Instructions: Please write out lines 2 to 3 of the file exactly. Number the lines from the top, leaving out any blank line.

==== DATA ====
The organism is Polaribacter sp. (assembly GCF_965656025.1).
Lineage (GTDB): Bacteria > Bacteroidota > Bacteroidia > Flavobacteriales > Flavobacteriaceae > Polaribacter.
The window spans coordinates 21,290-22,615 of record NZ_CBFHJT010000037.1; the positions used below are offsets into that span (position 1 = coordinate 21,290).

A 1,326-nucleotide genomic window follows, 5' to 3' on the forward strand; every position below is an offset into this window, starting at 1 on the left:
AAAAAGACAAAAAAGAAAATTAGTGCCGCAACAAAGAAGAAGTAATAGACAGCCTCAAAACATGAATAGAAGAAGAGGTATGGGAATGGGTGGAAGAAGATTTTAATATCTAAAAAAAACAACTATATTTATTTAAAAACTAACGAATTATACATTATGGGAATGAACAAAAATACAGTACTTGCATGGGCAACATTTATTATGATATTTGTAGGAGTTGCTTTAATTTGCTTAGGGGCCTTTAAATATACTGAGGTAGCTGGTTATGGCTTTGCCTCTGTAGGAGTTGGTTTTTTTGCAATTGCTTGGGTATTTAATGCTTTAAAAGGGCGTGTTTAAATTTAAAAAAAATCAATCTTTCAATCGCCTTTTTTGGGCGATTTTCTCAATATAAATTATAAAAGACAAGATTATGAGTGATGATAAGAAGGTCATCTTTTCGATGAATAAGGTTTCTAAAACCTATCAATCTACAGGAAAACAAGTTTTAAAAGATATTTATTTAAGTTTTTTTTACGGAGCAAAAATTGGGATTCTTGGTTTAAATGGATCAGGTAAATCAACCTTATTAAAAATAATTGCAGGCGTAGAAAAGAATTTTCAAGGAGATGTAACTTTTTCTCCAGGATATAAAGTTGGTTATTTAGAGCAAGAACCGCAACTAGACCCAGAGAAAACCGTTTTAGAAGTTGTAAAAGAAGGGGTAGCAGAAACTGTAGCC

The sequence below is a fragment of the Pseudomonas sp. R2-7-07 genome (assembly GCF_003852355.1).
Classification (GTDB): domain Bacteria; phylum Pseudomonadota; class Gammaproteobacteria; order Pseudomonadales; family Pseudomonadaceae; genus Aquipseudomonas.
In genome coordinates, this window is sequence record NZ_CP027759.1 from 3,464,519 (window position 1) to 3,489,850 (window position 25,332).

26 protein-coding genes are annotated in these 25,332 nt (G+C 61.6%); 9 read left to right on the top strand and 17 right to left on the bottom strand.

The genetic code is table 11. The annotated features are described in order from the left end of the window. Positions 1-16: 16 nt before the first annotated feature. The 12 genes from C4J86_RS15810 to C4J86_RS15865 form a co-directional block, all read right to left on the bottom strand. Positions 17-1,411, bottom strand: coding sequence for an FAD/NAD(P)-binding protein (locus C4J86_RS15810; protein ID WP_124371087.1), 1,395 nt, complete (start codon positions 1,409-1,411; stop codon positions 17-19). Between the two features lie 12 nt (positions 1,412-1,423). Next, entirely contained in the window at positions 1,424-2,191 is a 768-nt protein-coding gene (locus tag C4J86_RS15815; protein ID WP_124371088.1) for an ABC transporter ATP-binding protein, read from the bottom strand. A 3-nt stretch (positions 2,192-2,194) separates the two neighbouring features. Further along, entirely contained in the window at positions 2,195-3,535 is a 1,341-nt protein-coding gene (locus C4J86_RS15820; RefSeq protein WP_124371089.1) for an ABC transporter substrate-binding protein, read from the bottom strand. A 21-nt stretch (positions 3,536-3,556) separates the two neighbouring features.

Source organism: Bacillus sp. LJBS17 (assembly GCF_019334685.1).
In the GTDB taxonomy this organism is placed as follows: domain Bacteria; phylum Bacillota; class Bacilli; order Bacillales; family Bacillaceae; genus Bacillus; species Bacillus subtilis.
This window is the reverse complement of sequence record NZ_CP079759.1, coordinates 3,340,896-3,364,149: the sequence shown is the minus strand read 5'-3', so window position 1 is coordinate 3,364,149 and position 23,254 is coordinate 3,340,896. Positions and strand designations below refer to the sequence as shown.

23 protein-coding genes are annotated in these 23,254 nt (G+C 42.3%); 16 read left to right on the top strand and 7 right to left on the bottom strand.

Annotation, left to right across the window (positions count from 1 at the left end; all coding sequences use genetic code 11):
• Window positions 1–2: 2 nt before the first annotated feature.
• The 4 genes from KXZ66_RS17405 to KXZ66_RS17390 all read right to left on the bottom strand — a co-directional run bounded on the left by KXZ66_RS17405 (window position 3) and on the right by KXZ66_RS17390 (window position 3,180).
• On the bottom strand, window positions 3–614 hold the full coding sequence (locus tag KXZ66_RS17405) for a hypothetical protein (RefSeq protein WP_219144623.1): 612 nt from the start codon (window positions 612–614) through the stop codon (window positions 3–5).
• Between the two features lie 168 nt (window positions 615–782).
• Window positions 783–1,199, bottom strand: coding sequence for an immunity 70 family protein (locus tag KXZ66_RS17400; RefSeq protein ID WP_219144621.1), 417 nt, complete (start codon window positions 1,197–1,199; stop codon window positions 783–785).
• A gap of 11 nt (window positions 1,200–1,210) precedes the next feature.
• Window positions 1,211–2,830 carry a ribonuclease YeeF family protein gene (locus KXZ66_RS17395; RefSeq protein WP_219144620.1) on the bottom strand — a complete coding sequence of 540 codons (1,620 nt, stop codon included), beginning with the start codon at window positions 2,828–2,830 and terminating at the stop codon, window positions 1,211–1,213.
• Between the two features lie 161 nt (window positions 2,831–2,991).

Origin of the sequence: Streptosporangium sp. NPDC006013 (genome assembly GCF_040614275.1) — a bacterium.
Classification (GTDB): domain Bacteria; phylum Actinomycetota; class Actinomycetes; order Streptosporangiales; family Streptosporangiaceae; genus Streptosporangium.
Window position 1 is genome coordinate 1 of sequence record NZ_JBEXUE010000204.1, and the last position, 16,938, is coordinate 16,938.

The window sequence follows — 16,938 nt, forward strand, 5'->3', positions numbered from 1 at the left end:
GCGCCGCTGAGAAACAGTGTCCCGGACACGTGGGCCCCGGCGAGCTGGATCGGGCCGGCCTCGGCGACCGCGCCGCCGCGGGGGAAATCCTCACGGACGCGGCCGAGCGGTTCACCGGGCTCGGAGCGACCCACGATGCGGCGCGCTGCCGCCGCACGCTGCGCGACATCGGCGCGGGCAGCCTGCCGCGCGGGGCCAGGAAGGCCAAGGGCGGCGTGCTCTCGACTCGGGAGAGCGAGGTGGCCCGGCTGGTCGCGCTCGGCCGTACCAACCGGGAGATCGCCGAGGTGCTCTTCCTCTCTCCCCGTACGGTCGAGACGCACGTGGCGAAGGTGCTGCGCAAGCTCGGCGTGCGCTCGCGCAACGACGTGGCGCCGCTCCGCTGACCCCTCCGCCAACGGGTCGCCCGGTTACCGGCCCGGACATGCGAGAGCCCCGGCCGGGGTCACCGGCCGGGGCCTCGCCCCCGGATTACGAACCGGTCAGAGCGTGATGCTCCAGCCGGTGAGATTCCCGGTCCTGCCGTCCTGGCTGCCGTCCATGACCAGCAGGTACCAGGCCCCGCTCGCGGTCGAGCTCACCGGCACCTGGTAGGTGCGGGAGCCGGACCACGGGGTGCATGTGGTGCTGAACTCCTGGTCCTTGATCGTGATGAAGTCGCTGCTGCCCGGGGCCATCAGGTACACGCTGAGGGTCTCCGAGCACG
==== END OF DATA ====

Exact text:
Lineage (GTDB): Bacteria > Bacteroidota > Bacteroidia > Flavobacteriales > Flavobacteriaceae > Polaribacter.
The window spans coordinates 21,290-22,615 of record NZ_CBFHJT010000037.1; the positions used below are offsets into that span (position 1 = coordinate 21,290).